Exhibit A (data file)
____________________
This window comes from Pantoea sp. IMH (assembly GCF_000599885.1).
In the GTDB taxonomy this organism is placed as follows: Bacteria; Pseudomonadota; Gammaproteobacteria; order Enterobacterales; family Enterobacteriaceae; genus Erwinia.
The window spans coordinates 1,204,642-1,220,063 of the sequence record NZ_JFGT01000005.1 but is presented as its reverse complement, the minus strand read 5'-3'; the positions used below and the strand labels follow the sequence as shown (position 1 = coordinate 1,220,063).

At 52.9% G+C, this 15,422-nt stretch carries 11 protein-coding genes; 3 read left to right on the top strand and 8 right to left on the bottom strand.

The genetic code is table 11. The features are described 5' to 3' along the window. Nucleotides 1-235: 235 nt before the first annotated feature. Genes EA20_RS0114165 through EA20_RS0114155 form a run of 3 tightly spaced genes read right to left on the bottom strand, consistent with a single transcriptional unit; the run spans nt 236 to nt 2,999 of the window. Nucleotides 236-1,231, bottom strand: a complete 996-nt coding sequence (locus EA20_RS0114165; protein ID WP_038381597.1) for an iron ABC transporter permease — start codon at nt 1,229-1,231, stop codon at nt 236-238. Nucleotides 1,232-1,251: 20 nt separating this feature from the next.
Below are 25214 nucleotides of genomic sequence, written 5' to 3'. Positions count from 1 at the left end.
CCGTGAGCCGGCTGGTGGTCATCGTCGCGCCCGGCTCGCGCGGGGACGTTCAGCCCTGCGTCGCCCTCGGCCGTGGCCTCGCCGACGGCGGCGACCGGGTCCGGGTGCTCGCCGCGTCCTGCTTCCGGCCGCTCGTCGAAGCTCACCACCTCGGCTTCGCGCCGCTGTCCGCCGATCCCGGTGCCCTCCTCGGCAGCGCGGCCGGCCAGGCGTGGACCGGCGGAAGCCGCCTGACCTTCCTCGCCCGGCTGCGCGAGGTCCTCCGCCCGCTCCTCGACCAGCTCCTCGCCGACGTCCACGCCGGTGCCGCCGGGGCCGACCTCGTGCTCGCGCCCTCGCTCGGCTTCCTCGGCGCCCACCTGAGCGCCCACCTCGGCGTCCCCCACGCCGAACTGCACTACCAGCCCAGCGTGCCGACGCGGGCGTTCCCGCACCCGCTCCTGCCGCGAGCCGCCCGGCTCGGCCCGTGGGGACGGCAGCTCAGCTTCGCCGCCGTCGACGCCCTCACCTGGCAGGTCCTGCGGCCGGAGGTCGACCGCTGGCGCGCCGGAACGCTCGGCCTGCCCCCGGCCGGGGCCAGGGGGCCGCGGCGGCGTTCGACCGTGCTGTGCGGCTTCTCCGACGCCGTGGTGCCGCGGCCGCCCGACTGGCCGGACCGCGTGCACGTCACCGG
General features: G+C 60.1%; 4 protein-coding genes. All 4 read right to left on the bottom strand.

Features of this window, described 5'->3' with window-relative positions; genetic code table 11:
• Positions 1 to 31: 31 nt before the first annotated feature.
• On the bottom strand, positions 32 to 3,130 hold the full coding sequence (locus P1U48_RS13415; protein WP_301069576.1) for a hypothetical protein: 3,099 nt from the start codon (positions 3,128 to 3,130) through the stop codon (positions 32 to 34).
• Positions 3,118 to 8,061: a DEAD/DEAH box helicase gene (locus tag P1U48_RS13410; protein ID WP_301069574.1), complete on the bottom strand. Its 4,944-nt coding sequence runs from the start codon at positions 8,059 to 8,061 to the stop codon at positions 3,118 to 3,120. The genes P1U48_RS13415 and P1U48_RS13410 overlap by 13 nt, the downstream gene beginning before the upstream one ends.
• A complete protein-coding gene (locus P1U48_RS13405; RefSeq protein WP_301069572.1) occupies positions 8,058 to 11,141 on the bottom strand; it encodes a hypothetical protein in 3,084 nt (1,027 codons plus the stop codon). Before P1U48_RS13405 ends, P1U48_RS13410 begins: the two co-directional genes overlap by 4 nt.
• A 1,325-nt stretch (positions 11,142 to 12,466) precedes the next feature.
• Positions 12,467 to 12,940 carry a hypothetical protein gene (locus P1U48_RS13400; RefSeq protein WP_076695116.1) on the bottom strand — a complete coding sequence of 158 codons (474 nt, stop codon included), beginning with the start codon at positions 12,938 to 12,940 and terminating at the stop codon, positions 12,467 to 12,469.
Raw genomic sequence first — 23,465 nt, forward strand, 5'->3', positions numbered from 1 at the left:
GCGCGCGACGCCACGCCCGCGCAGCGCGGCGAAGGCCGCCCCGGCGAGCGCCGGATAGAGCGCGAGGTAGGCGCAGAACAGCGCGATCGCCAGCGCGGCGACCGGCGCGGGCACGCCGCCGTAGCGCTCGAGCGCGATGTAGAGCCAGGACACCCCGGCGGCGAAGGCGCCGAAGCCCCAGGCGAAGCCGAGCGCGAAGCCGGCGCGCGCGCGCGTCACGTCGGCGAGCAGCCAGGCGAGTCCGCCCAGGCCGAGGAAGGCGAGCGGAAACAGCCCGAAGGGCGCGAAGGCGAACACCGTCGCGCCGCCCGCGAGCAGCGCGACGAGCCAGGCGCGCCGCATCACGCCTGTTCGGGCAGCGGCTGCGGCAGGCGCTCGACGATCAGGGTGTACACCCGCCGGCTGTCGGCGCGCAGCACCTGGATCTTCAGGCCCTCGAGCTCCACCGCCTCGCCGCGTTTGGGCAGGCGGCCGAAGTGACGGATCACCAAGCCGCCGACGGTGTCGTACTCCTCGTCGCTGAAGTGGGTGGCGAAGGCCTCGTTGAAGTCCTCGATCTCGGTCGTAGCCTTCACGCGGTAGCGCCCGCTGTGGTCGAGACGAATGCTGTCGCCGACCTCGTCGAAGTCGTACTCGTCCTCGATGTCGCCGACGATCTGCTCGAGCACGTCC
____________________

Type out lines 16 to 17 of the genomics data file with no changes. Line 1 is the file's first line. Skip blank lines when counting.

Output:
Raw genomic sequence first — 23,465 nt, forward strand, 5'->3', positions numbered from 1 at the left:
GCGCGCGACGCCACGCCCGCGCAGCGCGGCGAAGGCCGCCCCGGCGAGCGCCGGATAGAGCGCGAGGTAGGCGCAGAACAGCGCGATCGCCAGCGCGGCGACCGGCGCGGGCACGCCGCCGTAGCGCTCGAGCGCGATGTAGAGCCAGGACACCCCGGCGGCGAAGGCGCCGAAGCCCCAGGCGAAGCCGAGCGCGAAGCCGGCGCGCGCGCGCGTCACGTCGGCGAGCAGCCAGGCGAGTCCGCCCAGGCCGAGGAAGGCGAGCGGAAACAGCCCGAAGGGCGCGAAGGCGAACACCGTCGCGCCGCCCGCGAGCAGCGCGACGAGCCAGGCGCGCCGCATCACGCCTGTTCGGGCAGCGGCTGCGGCAGGCGCTCGACGATCAGGGTGTACACCCGCCGGCTGTCGGCGCGCAGCACCTGGATCTTCAGGCCCTCGAGCTCCACCGCCTCGCCGCGTTTGGGCAGGCGGCCGAAGTGACGGATCACCAAGCCGCCGACGGTGTCGTACTCCTCGTCGCTGAAGTGGGTGGCGAAGGCCTCGTTGAAGTCCTCGATCTCGGTCGTAGCCTTCACGCGGTAGCGCCCGCTGTGGTCGAGACGAATGCTGTCGCCGACCTCGTCGAAGTCGTACTCGTCCTCGATGTCGCCGACGATCTGCTCGAGCACGTCC